VALLEY STREAM, N.Y. (CBSNewYork/AP) — A 12-year-old boy was fatally struck by a SUV while walking to school on Long Island, police said.

It happened at West Merrick Road and South Franklin Avenue in Valley Stream around 7:20 am. Thursday.

Zachary Ranftle, a seventh-grader at Valley Stream Memorial Junior High School, was crossing South Franklin when he was hit by a GMC Yukon, Nassau County police said.

The boy was taken to Long Island Jewish Medical Center where he died.

“I’m not going to see him anymore,” the boy’s grandmother, Evelyn Ranftle, told 1010 WINS’ Mona Rivera.

“We’re never going to get him back, he was the greatest little boy out there,” the boy’s uncle, Paul Ranftle, said.

The driver, 29-year-old Austin Soldano, of Seaford, remained on the scene. He was charged with aggravated unlicensed operation of a vehicle and operating a motor vehicle with a suspended license. He pleaded not guilty and was released on bail of $10,000 bond or $5,000 cash.

His lawyer calls it an accident and says Soldano wasn’t aware his license was suspended.

As Gusoff reported, his driving privileges were previously yanked after a DWI arrest in August. His record also includes guilty pleas for DWI, disorderly conduct, unlicensed operation of a motor vehicle and reckless driving, CBS2 reported.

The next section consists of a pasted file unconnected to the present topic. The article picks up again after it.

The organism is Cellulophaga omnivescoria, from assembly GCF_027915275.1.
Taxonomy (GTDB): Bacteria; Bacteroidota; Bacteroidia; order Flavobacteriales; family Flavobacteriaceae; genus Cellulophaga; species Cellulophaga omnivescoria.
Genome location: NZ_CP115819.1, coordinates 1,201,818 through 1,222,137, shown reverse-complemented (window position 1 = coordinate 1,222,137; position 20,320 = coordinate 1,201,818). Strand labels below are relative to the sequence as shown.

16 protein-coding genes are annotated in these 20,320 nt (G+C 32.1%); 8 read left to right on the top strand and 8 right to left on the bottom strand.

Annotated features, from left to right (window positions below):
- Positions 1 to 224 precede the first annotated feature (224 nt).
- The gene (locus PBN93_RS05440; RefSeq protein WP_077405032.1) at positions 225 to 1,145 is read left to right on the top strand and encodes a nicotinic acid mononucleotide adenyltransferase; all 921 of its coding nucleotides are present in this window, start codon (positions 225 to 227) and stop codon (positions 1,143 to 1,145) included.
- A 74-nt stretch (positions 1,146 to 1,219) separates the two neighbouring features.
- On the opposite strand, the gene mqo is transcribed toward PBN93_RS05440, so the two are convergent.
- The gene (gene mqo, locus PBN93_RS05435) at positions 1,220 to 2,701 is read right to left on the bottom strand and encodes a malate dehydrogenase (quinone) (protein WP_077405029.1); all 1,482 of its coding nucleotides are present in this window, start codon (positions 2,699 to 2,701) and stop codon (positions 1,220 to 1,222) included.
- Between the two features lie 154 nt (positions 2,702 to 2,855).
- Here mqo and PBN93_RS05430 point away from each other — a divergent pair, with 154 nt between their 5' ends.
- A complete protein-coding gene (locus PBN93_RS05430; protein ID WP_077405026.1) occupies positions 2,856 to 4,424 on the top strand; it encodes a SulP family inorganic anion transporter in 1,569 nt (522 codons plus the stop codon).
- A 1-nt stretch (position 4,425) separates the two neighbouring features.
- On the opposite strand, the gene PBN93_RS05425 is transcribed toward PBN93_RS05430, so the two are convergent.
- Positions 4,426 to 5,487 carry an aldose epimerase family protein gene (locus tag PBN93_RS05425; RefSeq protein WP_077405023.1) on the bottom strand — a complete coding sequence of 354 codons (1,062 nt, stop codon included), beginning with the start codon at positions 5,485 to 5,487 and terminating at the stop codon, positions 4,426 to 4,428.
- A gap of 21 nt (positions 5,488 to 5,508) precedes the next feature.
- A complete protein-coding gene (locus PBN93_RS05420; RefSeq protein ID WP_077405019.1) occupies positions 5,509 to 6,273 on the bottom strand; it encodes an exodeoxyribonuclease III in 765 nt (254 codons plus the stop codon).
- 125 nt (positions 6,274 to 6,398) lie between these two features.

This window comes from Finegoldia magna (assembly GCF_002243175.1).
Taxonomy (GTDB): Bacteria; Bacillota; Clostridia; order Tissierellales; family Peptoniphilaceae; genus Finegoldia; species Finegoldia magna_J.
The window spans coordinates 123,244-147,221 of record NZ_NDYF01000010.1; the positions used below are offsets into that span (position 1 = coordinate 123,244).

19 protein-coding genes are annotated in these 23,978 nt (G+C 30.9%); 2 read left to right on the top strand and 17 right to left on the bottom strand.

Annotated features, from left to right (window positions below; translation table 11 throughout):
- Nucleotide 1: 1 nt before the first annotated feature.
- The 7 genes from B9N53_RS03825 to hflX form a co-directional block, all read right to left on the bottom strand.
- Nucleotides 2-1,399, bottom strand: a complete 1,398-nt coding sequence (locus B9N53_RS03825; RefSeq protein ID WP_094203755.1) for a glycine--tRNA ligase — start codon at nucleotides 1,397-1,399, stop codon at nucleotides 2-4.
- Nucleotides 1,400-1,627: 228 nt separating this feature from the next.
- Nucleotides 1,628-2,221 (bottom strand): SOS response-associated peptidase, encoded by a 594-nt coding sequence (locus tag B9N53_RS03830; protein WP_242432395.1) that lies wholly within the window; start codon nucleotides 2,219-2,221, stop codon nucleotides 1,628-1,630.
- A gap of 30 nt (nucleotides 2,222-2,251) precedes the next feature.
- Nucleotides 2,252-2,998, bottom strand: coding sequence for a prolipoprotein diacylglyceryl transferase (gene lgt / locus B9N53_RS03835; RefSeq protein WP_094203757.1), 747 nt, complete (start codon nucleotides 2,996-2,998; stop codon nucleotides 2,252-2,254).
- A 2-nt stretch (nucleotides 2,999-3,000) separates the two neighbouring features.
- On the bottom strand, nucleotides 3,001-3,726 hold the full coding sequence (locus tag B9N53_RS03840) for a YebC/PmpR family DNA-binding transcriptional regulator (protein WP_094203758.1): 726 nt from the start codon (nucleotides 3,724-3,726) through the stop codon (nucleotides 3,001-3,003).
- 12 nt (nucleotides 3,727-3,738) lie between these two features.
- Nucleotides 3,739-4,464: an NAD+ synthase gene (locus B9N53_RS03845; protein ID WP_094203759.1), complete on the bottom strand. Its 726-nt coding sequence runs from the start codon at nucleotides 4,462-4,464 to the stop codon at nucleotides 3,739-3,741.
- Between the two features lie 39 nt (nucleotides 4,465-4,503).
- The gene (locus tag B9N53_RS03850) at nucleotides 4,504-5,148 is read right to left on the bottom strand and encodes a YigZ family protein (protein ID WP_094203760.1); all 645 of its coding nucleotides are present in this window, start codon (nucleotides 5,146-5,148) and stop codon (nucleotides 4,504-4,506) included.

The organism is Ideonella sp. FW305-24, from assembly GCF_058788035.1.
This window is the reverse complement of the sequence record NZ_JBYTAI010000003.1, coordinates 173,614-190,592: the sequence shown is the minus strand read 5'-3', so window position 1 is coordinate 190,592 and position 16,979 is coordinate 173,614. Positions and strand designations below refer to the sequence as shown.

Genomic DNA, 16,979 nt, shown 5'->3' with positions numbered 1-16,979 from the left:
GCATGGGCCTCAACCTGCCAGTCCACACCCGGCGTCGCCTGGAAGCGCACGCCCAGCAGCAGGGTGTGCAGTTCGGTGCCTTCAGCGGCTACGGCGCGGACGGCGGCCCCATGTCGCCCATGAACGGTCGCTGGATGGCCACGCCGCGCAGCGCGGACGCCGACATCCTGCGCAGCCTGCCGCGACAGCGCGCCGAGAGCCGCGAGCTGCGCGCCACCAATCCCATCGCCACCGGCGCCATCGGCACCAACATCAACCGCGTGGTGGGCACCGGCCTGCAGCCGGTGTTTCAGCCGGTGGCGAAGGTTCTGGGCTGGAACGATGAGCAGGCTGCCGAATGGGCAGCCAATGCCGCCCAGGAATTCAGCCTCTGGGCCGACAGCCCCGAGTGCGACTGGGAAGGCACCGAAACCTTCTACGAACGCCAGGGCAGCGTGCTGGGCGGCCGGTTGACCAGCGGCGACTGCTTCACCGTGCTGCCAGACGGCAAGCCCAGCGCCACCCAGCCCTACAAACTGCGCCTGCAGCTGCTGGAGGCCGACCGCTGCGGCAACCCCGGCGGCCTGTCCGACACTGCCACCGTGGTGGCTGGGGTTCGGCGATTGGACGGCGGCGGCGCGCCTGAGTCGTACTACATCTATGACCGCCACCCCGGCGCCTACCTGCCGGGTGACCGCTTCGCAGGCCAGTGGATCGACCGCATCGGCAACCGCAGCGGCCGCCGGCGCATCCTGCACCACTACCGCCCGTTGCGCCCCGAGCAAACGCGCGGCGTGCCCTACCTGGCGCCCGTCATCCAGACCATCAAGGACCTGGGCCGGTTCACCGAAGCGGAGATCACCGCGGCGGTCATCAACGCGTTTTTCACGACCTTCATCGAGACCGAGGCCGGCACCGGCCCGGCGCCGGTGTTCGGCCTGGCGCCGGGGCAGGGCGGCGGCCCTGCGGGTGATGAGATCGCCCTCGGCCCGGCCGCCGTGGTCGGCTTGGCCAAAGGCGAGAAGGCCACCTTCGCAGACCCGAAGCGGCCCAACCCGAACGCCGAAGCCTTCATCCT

Nassau Police say Soldano did nothing criminally wrong when he crashed into the boy crossing the street, because he couldn’t see him.

“We believe the 12-year-old was standing between two utility poles and obscured the vision of the driver when he made the right,” Insp. Kenneth Lack said.

“No matter if your view is obstructed or not, if you are not supposed to be driving you shouldn’t be driving under any circumstances,” Paul Ranftle said.

Evelyn Ranftle said Soldano shouldn’t have been behind the wheel.

“I’ve got so much hate inside of me right now for this guy,” she said. “I want to go and kill him. I better not ever see him. I want my grandson, he should be here now.”

Zachary had just moved to Valley Stream and middle school faculty call him a “shining star.”

“He provided us with insight and achieved greatness with every challenge he was presented with,” the school said in a statement.

The school said grief counselors are on hand to help children cope with the tragedy.

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